More people entered the labor force, and not all were able to find jobs right away. Bad weather may have been a factor
Consumers like curation—stories that narrow the choices down to the best two or three
With yet another tweak to the health-care law, the Obama administration is heading off a popular Republican attack
Music executives are tapping services such as Shazam and Spotify to help predict tomorrow’s next big hits
In the five years since the most recent bottom, the stock market has very nearly tripled
Arunachalam Muruganantham, aka "Menstrual Man," designed simple devices that allow rural Indian women to make their own sanitary pads
The company's dubbing of storms with Greek and Latin names began in 2012 to help 'personalize' extreme weather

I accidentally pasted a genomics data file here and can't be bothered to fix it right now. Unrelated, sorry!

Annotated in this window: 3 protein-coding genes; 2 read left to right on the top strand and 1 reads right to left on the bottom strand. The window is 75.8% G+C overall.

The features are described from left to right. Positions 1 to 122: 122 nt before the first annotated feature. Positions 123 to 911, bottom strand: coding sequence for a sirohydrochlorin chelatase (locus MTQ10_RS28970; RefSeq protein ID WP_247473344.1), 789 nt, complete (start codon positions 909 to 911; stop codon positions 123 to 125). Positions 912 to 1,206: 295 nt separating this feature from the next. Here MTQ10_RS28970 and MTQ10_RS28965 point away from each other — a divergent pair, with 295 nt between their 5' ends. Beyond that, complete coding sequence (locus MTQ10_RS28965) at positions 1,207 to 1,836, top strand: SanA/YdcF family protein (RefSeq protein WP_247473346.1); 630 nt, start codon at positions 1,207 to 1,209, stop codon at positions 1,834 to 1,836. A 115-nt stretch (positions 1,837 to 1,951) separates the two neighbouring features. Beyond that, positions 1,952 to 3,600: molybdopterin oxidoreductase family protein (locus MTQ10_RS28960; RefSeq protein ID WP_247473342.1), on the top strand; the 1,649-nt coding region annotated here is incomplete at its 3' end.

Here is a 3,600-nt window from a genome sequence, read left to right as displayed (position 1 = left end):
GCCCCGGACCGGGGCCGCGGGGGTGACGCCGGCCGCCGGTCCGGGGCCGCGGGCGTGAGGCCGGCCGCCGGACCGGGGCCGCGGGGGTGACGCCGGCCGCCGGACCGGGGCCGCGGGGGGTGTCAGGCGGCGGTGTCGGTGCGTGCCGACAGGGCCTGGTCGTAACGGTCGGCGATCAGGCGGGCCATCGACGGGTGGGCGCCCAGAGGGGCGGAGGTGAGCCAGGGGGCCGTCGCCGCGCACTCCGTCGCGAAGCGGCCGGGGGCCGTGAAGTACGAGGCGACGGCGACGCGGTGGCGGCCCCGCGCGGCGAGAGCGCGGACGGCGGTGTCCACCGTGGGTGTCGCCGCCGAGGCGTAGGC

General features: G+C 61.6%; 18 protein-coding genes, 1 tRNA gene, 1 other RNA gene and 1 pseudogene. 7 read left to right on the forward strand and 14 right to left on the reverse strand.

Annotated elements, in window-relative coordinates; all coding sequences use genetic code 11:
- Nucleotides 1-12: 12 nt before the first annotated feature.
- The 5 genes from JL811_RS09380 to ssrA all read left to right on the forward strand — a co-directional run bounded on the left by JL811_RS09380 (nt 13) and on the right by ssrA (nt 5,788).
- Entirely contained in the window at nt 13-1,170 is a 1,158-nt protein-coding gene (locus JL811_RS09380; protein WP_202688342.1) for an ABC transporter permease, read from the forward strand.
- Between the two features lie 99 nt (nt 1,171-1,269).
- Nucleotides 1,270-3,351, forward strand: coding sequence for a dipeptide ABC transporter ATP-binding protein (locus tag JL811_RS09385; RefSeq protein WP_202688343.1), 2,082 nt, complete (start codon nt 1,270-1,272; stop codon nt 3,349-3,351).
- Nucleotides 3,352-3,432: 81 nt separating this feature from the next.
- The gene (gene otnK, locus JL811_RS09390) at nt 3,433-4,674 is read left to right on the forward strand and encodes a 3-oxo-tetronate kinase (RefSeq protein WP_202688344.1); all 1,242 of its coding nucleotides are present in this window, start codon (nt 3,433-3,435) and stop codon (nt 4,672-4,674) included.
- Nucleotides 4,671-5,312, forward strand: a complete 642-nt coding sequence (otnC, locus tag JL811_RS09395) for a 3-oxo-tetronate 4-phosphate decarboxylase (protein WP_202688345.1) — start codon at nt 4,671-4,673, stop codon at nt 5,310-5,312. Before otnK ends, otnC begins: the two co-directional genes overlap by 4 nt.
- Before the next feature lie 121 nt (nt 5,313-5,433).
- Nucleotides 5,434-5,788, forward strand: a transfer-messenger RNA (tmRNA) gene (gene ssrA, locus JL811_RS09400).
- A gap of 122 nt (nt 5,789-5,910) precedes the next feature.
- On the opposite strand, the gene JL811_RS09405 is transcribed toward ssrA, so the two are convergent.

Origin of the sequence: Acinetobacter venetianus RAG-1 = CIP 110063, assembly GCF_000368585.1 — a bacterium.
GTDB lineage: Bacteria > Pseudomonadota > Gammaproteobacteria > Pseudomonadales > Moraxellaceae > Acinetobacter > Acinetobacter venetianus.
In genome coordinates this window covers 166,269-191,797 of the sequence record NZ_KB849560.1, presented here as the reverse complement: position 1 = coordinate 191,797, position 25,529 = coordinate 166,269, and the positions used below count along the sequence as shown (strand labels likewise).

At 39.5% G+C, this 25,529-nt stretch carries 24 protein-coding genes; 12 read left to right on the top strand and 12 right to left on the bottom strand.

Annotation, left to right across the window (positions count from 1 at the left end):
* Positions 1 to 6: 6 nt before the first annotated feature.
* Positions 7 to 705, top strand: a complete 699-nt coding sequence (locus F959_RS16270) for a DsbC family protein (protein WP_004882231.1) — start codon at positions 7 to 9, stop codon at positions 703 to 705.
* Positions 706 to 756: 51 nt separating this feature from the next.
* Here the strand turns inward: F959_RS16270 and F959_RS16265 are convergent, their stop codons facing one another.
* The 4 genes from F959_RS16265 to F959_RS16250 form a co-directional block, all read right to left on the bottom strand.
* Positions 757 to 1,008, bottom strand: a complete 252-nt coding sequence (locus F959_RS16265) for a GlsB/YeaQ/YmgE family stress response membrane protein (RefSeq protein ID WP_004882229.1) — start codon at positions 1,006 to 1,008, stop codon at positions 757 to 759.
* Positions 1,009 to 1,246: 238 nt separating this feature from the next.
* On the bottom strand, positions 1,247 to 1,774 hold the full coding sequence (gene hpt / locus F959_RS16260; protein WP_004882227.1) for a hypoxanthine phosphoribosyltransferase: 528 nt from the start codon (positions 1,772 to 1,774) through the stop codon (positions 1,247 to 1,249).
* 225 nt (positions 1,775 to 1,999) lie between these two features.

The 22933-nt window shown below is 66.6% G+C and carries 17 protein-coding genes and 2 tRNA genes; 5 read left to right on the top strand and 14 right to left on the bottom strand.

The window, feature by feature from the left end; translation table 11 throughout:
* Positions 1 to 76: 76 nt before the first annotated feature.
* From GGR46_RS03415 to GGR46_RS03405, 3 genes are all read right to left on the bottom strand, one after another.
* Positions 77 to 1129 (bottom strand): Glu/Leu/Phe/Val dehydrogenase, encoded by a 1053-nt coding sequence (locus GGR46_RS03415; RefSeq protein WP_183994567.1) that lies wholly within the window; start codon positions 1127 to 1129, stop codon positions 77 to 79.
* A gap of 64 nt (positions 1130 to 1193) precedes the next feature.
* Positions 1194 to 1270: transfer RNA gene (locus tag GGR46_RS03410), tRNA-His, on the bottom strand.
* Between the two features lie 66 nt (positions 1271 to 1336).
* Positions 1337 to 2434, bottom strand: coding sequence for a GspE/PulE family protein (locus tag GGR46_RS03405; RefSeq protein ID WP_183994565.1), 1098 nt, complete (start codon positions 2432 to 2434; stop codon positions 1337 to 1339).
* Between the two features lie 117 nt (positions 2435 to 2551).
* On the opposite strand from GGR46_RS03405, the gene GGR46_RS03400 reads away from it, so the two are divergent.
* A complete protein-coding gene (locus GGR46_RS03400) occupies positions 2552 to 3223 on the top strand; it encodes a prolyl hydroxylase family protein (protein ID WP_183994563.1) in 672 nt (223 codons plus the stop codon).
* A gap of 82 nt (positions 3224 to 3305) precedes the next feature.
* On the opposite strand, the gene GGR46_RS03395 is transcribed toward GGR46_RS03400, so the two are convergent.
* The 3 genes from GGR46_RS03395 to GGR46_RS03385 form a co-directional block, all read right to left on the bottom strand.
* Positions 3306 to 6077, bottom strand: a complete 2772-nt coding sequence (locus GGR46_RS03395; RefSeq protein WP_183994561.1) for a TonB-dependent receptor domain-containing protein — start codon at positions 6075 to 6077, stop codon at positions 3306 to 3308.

European MBA programs compete with top-tier U.S. schools for the best students at home and abroad
Organizations offer special training for senior entrepreneurs
Authors: Clayton Christensen, Curtis W. Johnson, Michael B. Horn
Publisher: McGraw-Hill Books
In this book, prolific author Clayton Christensen took on America's crumbling educational system, applying his theory of disruptive change to schools. With his co-authors, he proposes moving away from standardized tests and towards customized learning, student-centric classrooms, and deploying computers to every student. For Christensen, competing in global markets is preceded by competing in the global classroom.
Listen to a podcast with co-author Clayton Christensen.